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Brisket danger? - Page 2

post #21 of 30
Quote:
Originally Posted by Smoker-RCO View Post

Thanks everybody for the responses. If I put the probe in at the beginning next time I will be sure to sanitize it. I hated to loose that piece of heaven but I just wasn't sure and wanted to be safe.

 

I better clarify:

If you put the probe in at the beginning, sanitized or not, you should treat it like ground meat, and get it from 40* to 140* in no longer than 4 hours.

 

If you don't inject it or probe it until it's been in a 200* plus smoker for awhile (I use 3 hours), then there isn't a big hurry to get it to 140* IT.

 

You should still sterilize the probe before inserting it (I use Alcohol wipes---A box of 250 is cheap).

 

 

Bear

post #22 of 30
Thread Starter 
Thanks Bear, will do.
post #23 of 30

OK Guy's you are all right! Under certain circumstances...

 

The Black and White...

 

The probe will push some bacteria in.

Typically, 4 hours in the danger zone and that bacteria grew.

Cooking to 165°  or 140° for 12-15 minutes would have eliminated that bacteria.

Yes some common bacteria produce toxin. Many of those toxins are destroyed or inactivated at 200°F.

Cutting away the meat about a 1/2" around the area the probe was in will remove any nasty stuff.

Sterilizing the probe removes bacteria...ON THE PROBE...It has zero affect on the bacteria at the probe site. So while a good idea, MUST be combined with eliminating the bacteria on the meat. This will happen by waiting an hour or so for the meat surface to heat before adding the probe or heating the entry point with another source like a torch or even touching the area with a very hot piece of metal, think, Branding the meat.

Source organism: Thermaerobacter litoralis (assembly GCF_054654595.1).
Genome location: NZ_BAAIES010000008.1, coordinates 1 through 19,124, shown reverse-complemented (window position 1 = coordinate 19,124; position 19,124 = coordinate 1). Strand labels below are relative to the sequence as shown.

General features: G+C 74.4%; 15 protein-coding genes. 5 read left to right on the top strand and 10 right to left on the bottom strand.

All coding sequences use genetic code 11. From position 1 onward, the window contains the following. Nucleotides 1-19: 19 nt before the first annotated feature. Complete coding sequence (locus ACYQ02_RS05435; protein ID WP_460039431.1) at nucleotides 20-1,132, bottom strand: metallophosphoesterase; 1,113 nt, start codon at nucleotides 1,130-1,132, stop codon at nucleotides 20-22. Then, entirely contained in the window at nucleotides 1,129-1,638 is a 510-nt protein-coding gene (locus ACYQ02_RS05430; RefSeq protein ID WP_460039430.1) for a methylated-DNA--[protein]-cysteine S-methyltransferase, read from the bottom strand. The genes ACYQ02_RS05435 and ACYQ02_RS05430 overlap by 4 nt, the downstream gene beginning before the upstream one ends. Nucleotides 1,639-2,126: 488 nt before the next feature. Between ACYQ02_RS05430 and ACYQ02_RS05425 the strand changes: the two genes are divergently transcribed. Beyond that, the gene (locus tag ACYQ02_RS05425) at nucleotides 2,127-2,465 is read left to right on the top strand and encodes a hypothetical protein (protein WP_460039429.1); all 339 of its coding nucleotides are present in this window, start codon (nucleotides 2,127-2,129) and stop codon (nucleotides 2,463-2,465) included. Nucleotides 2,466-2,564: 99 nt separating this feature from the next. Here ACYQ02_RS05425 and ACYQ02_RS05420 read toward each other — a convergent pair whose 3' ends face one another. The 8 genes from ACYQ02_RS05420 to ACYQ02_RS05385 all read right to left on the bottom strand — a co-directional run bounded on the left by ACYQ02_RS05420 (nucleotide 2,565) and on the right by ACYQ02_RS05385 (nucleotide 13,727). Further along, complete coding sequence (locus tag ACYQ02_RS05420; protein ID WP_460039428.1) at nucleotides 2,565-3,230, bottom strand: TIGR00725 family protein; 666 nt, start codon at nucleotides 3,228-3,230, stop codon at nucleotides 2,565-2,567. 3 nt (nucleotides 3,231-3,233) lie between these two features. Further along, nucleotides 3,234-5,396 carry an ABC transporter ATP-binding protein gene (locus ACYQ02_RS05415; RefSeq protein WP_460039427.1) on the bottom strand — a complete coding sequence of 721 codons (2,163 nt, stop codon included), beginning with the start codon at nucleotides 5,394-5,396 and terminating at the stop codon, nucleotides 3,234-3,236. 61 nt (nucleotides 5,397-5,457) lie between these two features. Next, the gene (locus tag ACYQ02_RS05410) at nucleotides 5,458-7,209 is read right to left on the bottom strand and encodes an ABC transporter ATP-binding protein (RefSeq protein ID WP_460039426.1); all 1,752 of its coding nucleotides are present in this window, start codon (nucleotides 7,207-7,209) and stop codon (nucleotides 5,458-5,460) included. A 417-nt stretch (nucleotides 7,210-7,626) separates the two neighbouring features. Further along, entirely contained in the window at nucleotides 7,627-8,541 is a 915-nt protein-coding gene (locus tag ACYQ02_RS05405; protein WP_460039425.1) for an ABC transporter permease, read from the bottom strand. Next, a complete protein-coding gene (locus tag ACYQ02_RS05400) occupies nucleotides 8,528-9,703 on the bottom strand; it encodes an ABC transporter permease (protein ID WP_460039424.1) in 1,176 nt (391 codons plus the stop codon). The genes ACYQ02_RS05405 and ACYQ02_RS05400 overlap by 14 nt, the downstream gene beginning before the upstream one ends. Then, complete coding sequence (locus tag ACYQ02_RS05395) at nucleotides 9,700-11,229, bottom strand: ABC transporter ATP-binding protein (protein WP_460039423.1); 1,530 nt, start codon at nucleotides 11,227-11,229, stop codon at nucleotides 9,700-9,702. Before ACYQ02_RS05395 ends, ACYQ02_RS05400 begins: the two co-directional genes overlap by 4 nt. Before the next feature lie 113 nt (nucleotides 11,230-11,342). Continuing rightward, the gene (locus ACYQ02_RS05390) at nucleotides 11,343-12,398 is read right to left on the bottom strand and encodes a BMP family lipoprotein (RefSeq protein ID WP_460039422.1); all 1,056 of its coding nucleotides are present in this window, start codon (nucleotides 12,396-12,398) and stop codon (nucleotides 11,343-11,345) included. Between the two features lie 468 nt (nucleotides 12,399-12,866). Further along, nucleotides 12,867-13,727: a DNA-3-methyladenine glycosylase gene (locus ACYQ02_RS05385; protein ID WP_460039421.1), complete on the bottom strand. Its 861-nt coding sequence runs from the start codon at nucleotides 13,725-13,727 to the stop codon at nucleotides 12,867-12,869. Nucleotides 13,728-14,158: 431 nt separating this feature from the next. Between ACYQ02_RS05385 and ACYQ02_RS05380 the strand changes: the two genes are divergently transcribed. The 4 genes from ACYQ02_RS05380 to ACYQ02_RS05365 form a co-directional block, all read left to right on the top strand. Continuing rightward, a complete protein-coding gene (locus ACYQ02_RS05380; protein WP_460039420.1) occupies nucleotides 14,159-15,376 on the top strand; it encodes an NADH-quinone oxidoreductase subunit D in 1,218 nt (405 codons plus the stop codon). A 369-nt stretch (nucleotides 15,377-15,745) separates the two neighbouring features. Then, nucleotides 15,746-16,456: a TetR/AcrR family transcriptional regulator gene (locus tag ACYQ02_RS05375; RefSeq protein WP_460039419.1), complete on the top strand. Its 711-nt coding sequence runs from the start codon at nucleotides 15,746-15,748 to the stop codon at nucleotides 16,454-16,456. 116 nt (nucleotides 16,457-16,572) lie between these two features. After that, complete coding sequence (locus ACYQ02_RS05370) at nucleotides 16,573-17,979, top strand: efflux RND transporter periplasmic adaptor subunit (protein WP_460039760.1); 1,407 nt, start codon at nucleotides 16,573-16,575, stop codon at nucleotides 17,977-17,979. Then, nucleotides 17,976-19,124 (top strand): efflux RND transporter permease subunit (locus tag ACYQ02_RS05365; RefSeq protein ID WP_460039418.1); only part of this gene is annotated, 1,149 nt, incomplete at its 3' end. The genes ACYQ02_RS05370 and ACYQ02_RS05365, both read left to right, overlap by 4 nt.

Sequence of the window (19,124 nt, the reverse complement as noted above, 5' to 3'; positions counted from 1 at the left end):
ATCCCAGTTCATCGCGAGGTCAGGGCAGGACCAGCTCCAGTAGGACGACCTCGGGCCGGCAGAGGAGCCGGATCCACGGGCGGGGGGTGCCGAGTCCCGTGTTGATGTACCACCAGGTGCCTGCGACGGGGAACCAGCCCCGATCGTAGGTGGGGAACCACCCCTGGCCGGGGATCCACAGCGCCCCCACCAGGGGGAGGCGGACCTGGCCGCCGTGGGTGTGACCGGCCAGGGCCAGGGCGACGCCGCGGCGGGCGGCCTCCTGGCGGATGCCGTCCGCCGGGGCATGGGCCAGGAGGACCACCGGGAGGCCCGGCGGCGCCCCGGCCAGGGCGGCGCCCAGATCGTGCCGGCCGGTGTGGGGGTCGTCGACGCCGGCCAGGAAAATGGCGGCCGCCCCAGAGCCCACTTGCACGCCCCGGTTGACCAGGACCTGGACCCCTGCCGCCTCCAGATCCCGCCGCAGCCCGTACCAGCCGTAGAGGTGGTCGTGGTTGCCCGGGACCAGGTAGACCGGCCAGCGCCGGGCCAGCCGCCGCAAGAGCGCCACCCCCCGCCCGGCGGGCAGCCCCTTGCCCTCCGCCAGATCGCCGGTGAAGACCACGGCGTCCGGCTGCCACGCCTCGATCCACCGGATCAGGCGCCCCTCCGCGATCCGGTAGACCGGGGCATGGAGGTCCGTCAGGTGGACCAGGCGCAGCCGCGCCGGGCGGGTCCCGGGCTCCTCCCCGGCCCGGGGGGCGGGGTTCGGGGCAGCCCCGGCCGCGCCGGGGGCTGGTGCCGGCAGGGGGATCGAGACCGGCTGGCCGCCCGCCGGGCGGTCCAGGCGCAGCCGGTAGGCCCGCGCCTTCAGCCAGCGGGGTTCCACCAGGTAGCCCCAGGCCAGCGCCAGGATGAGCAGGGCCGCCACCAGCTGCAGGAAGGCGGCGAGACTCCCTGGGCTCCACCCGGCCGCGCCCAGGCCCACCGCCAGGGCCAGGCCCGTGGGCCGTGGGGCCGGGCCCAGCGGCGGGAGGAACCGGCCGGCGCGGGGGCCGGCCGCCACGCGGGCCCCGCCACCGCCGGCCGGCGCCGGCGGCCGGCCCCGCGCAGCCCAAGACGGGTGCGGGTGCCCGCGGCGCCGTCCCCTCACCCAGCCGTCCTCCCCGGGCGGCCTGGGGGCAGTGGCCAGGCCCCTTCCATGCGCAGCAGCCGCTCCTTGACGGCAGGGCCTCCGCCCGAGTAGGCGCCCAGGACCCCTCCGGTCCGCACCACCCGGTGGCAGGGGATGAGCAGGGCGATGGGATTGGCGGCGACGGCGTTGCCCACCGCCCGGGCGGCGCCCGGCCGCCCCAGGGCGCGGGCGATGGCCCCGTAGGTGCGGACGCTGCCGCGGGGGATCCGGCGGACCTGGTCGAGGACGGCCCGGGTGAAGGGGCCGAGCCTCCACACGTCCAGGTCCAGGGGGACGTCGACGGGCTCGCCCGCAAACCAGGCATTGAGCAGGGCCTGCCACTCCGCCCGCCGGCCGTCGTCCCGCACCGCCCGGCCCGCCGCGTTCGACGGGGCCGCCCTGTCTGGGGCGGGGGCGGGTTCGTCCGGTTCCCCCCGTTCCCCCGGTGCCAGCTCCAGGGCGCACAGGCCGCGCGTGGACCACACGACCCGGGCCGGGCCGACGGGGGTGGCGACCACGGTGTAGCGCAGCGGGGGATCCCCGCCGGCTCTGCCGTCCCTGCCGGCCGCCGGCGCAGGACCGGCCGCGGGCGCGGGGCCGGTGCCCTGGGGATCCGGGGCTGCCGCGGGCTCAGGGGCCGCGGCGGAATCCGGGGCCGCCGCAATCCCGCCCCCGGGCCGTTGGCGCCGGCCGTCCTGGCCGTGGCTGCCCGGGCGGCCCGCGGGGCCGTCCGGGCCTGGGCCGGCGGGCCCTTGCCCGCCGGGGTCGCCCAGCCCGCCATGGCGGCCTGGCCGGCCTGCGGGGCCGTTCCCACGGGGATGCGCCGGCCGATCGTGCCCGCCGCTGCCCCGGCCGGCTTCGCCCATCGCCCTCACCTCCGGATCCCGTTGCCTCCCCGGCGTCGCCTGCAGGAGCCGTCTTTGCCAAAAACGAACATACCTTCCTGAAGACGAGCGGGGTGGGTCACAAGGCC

Now the GRAY that must be considered before throwing that expensive meat out...

 

Was the work surface, probe and hands clean before work began? Goes a long way toward safety.  Note: Clean DRY probes are bacteria free. 

Was the meat washed, carefully, no splashing other surfaces before probing? Was a Salty rub applied and allowed to be in contact 15 minutes or longer? Both of these greatly reduce or eliminate bacteria. 

Does the bacteria suddenly produce huge numbers and high levels of toxin at exactly the 4 Hour mark? No, some can reach high numbers in 1 hour at 90 to 120°F, others can take more than 6-7 hours to reach any serious levels. 

4 hours is NOT a magic" toss the meat number " The FDA uses 4 to 6 hours as a guideline. 

Will the temps we cook brisket to have killed the bacteria making it safe. Yes. The only concern is proper cooling, storage and reheating of leftovers.

Will the amount of toxin that may have been produced have killed you? Not necessarily. Of the many types of toxin only a few are deadly. Others only are a danger to the very old, very young and those with immune system issues. 

 

Bottom line...

 

If the typical storage and clean handling techniques were used, the meat was washed and/or at least had S & P or a Rub on it, as I suspect it was and was cooked to typical Brisket temps, EVEN with the 6.5 in the danger zone, and the Probe being the only thing the broke the surface...It was extremely likely that Brisket was perfectly safe and delicious. I would have served it to my family...JJ